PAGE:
First, let's think about HOW the firefly emits
light and then we'll talk about WHY they do it.
Scientists refer to this kind of light emission
by an organism as a type of bioluminescence - the
production of light through a chemical reaction in
a living organism.
The firefly (and some other, related animals)
produce a compound called luciferin. They
also produce an enzyme - called luciferase
- that can oxidize luciferin (in the presence of
oxygen and ATP, an energy source), which results
in the emission of light of a particular
Interestingly, slight differences in the
luciferase in different species result in a
different wavelength of light emission of the
luciferin. So, different species can emit
different wavelengths of light. The luciferin
and luciferase are produced in localized tissues,
such as the ventral organ. The Wiki site on
bioluminescence is an up to date, scientifically
accurate place to start to learn about this
Google images also can lead you to some
astounding examples of bioluminescence in nature.
Many marine organisms exhibit various forms of
bioluminescence as well.
But how does the firefly control the light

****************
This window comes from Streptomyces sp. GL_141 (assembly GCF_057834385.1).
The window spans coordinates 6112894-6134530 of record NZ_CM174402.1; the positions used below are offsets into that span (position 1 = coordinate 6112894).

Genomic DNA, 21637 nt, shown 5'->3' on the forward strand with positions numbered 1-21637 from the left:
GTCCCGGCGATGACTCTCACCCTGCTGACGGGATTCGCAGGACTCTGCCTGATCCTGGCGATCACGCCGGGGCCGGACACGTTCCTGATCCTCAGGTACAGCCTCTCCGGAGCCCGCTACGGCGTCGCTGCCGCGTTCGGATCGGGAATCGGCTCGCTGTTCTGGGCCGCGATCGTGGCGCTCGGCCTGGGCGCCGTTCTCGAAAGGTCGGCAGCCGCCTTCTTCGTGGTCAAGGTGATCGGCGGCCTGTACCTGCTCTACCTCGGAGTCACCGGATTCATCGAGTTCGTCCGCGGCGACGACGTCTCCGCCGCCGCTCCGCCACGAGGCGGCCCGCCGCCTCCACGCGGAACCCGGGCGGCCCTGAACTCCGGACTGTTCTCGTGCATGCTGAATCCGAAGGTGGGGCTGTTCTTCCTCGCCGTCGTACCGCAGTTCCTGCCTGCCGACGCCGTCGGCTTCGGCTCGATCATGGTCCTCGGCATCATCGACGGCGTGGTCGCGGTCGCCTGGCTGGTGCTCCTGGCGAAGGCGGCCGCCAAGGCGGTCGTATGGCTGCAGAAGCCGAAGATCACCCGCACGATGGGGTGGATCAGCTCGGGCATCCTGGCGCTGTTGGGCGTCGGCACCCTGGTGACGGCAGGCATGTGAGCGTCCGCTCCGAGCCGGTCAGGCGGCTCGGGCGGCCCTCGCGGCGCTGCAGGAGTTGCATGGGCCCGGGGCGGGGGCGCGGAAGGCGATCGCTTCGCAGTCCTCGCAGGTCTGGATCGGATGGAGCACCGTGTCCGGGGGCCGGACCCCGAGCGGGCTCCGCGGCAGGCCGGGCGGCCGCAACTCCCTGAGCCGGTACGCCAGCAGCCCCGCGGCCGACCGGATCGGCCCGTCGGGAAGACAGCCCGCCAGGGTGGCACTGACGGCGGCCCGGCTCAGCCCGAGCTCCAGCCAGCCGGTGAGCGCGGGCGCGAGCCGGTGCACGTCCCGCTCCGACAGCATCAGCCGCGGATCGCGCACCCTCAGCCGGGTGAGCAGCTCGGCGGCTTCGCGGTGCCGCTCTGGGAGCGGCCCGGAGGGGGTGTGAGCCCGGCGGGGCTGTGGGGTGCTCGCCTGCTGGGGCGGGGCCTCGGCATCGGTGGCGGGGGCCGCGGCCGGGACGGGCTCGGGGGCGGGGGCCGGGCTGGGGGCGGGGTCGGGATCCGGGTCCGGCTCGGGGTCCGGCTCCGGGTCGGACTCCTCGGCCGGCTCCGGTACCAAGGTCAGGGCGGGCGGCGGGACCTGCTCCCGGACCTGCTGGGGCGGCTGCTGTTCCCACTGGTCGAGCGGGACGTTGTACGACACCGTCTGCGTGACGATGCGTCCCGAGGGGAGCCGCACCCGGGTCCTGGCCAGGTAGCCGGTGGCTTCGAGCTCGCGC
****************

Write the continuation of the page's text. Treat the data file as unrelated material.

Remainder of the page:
emission and why do they do it? If you have
watched the beautiful display of fireflies
flickering over a field or along a fence line on a
summer's night, you will notice that they have
regular patterns - it's not random.
We don't really understand the exact
mechanism of how the firefly controls light
production (that is, how the luciferase
activity is controlled). However, it is pretty
well established that they use luminescence as
a mating strategy. In some cases, the females
emit light to attract mates. In other species,
it's the males that emit light in an effort to
Once you start looking into the amazing world
of bioluminescence, it's hard to stop!
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